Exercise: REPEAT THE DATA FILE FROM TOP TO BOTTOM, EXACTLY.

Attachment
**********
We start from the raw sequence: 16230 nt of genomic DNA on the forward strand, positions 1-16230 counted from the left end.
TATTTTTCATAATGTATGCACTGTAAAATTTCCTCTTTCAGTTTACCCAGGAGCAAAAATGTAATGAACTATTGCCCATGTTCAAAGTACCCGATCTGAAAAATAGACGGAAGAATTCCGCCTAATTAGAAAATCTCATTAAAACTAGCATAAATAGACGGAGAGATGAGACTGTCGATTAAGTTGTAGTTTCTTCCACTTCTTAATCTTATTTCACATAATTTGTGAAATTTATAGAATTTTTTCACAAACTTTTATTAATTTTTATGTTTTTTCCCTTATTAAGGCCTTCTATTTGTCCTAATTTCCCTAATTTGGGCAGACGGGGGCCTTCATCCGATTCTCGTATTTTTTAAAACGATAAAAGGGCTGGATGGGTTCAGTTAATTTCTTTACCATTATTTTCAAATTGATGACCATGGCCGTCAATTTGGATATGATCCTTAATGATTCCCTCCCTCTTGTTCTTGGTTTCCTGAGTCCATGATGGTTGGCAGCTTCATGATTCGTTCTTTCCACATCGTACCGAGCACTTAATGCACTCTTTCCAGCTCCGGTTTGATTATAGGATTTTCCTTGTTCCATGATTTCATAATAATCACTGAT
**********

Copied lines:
We start from the raw sequence: 16230 nt of genomic DNA on the forward strand, positions 1-16230 counted from the left end.
TATTTTTCATAATGTATGCACTGTAAAATTTCCTCTTTCAGTTTACCCAGGAGCAAAAATGTAATGAACTATTGCCCATGTTCAAAGTACCCGATCTGAAAAATAGACGGAAGAATTCCGCCTAATTAGAAAATCTCATTAAAACTAGCATAAATAGACGGAGAGATGAGACTGTCGATTAAGTTGTAGTTTCTTCCACTTCTTAATCTTATTTCACATAATTTGTGAAATTTATAGAATTTTTTCACAAACTTTTATTAATTTTTATGTTTTTTCCCTTATTAAGGCCTTCTATTTGTCCTAATTTCCCTAATTTGGGCAGACGGGGGCCTTCATCCGATTCTCGTATTTTTTAAAACGATAAAAGGGCTGGATGGGTTCAGTTAATTTCTTTACCATTATTTTCAAATTGATGACCATGGCCGTCAATTTGGATATGATCCTTAATGATTCCCTCCCTCTTGTTCTTGGTTTCCTGAGTCCATGATGGTTGGCAGCTTCATGATTCGTTCTTTCCACATCGTACCGAGCACTTAATGCACTCTTTCCAGCTCCGGTTTGATTATAGGATTTTCCTTGTTCCATGATTTCATAATAATCACTGAT